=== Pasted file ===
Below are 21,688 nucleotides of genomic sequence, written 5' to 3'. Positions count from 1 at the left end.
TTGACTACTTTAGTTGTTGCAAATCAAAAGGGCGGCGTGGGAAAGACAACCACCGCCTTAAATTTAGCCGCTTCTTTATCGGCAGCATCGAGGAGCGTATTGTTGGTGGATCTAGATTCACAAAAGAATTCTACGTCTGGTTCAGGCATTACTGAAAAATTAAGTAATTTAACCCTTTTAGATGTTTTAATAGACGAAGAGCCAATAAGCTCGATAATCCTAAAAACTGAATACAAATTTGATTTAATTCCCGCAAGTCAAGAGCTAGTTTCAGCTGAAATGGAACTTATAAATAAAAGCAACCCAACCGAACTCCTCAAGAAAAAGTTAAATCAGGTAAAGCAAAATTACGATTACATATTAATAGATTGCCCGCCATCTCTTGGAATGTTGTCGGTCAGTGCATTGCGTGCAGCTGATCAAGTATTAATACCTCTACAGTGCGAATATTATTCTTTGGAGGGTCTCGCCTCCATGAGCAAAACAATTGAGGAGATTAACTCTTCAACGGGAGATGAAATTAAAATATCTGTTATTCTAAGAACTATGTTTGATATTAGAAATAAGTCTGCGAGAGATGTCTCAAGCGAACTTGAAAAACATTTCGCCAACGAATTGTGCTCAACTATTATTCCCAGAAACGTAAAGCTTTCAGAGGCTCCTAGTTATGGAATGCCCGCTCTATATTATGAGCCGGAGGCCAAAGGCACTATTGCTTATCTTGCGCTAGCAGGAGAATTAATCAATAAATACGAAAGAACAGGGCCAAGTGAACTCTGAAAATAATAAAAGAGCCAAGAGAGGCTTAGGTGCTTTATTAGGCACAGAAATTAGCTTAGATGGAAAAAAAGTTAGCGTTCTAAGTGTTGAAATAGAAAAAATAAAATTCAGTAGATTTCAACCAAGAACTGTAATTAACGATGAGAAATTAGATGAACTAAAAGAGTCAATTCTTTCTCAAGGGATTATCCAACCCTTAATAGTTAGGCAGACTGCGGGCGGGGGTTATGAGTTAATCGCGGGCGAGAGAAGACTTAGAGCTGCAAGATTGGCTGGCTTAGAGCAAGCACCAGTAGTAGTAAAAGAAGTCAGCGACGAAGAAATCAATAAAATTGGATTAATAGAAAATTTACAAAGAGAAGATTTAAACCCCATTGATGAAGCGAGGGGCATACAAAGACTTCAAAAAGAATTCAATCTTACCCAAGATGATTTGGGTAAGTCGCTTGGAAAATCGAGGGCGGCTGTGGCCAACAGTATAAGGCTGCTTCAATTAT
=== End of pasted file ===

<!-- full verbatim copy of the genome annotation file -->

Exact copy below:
Below are 21,688 nucleotides of genomic sequence, written 5' to 3'. Positions count from 1 at the left end.
TTGACTACTTTAGTTGTTGCAAATCAAAAGGGCGGCGTGGGAAAGACAACCACCGCCTTAAATTTAGCCGCTTCTTTATCGGCAGCATCGAGGAGCGTATTGTTGGTGGATCTAGATTCACAAAAGAATTCTACGTCTGGTTCAGGCATTACTGAAAAATTAAGTAATTTAACCCTTTTAGATGTTTTAATAGACGAAGAGCCAATAAGCTCGATAATCCTAAAAACTGAATACAAATTTGATTTAATTCCCGCAAGTCAAGAGCTAGTTTCAGCTGAAATGGAACTTATAAATAAAAGCAACCCAACCGAACTCCTCAAGAAAAAGTTAAATCAGGTAAAGCAAAATTACGATTACATATTAATAGATTGCCCGCCATCTCTTGGAATGTTGTCGGTCAGTGCATTGCGTGCAGCTGATCAAGTATTAATACCTCTACAGTGCGAATATTATTCTTTGGAGGGTCTCGCCTCCATGAGCAAAACAATTGAGGAGATTAACTCTTCAACGGGAGATGAAATTAAAATATCTGTTATTCTAAGAACTATGTTTGATATTAGAAATAAGTCTGCGAGAGATGTCTCAAGCGAACTTGAAAAACATTTCGCCAACGAATTGTGCTCAACTATTATTCCCAGAAACGTAAAGCTTTCAGAGGCTCCTAGTTATGGAATGCCCGCTCTATATTATGAGCCGGAGGCCAAAGGCACTATTGCTTATCTTGCGCTAGCAGGAGAATTAATCAATAAATACGAAAGAACAGGGCCAAGTGAACTCTGAAAATAATAAAAGAGCCAAGAGAGGCTTAGGTGCTTTATTAGGCACAGAAATTAGCTTAGATGGAAAAAAAGTTAGCGTTCTAAGTGTTGAAATAGAAAAAATAAAATTCAGTAGATTTCAACCAAGAACTGTAATTAACGATGAGAAATTAGATGAACTAAAAGAGTCAATTCTTTCTCAAGGGATTATCCAACCCTTAATAGTTAGGCAGACTGCGGGCGGGGGTTATGAGTTAATCGCGGGCGAGAGAAGACTTAGAGCTGCAAGATTGGCTGGCTTAGAGCAAGCACCAGTAGTAGTAAAAGAAGTCAGCGACGAAGAAATCAATAAAATTGGATTAATAGAAAATTTACAAAGAGAAGATTTAAACCCCATTGATGAAGCGAGGGGCATACAAAGACTTCAAAAAGAATTCAATCTTACCCAAGATGATTTGGGTAAGTCGCTTGGAAAATCGAGGGCGGCTGTGGCCAACAGTATAAGGCTGCTTCAATTAT